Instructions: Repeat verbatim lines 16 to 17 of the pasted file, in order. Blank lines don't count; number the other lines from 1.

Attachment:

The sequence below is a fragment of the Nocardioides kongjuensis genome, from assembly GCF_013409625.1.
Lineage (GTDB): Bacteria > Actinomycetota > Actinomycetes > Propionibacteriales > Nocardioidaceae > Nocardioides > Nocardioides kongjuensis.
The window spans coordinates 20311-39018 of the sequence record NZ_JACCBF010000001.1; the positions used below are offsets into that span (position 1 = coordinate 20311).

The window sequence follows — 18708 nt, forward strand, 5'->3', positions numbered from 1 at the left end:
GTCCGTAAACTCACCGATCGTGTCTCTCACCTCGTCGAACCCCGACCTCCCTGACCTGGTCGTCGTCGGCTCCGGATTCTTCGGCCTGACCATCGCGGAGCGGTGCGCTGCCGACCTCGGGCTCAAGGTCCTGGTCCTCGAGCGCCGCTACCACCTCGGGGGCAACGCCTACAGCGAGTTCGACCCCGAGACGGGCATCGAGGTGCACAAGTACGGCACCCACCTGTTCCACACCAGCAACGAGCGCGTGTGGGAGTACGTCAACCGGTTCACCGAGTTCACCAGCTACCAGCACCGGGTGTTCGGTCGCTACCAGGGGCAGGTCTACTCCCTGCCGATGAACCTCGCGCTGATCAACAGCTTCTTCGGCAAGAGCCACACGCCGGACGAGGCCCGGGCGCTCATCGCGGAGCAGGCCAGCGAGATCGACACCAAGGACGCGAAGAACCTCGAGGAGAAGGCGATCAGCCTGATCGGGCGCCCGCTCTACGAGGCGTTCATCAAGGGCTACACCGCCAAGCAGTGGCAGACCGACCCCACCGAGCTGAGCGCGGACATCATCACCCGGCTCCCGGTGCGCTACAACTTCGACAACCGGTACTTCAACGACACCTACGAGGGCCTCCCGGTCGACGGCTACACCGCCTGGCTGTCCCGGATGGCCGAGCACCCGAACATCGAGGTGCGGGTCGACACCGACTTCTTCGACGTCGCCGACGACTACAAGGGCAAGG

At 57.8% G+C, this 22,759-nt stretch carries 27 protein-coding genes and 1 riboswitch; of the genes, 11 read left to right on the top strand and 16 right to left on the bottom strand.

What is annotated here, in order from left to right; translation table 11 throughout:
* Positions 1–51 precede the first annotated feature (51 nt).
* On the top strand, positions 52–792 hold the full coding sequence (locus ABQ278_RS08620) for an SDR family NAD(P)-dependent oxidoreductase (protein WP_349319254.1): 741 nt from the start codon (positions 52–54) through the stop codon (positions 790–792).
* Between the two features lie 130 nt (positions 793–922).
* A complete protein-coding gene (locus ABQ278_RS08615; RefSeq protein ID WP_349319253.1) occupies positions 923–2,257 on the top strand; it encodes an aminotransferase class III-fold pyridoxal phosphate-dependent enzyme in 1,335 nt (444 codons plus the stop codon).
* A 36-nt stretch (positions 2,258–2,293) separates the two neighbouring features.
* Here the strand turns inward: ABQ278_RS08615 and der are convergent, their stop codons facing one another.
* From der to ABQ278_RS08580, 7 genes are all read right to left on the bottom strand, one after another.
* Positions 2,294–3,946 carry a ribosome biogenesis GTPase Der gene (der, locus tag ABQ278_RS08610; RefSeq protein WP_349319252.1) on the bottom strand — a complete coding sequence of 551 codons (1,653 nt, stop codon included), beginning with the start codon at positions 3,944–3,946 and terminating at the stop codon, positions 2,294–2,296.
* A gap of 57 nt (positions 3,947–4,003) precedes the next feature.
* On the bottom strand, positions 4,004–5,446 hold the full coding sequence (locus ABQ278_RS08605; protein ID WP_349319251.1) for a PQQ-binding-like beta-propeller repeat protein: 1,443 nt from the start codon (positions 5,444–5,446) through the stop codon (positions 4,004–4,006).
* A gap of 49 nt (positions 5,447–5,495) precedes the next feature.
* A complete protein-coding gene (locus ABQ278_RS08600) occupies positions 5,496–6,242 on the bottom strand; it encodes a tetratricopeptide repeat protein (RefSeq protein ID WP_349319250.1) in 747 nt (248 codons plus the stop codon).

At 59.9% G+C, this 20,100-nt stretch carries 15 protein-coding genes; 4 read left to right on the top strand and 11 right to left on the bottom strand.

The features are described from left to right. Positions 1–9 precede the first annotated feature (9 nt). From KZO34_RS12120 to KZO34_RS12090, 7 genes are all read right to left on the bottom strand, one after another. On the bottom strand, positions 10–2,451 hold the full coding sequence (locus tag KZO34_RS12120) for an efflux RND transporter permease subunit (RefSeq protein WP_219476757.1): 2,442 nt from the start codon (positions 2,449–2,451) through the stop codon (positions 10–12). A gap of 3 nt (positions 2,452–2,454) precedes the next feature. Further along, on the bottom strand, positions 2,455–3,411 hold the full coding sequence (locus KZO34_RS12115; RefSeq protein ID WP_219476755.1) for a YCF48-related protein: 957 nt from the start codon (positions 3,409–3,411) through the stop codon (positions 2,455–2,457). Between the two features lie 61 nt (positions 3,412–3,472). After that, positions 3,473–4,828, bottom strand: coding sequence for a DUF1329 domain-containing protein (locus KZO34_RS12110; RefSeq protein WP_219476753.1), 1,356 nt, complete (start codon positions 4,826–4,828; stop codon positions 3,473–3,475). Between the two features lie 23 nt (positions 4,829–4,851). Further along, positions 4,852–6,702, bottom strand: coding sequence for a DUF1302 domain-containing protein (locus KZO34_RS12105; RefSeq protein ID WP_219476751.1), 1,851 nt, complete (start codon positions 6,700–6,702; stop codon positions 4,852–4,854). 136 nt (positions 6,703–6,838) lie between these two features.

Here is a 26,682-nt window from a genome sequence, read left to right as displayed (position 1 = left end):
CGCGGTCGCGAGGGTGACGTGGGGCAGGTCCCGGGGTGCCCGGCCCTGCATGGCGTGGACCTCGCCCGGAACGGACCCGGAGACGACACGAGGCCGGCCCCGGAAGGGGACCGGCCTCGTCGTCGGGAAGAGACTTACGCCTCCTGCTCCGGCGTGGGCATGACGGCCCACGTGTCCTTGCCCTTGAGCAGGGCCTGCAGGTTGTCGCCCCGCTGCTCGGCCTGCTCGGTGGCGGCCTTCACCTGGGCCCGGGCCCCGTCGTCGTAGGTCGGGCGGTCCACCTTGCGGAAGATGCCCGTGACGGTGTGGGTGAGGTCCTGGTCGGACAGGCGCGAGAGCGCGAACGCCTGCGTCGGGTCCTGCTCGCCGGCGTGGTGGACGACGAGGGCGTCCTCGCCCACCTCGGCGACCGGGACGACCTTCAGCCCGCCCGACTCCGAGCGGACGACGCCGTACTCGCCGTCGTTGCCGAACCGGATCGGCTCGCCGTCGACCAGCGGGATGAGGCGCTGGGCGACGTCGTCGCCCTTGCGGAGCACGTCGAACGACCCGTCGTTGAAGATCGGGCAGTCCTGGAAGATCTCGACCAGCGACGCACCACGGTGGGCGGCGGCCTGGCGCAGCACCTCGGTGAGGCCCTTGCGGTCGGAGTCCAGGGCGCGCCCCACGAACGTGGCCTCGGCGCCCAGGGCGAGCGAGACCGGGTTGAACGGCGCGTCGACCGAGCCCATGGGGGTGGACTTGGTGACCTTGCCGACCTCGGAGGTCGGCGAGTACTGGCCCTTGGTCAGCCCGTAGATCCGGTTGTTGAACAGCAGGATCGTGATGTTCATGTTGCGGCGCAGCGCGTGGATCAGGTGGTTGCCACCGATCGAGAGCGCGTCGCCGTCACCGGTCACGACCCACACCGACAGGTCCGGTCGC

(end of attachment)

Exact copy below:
* A gap of 57 nt (positions 3,947–4,003) precedes the next feature.
* On the bottom strand, positions 4,004–5,446 hold the full coding sequence (locus ABQ278_RS08605; protein ID WP_349319251.1) for a PQQ-binding-like beta-propeller repeat protein: 1,443 nt from the start codon (positions 5,444–5,446) through the stop codon (positions 4,004–4,006).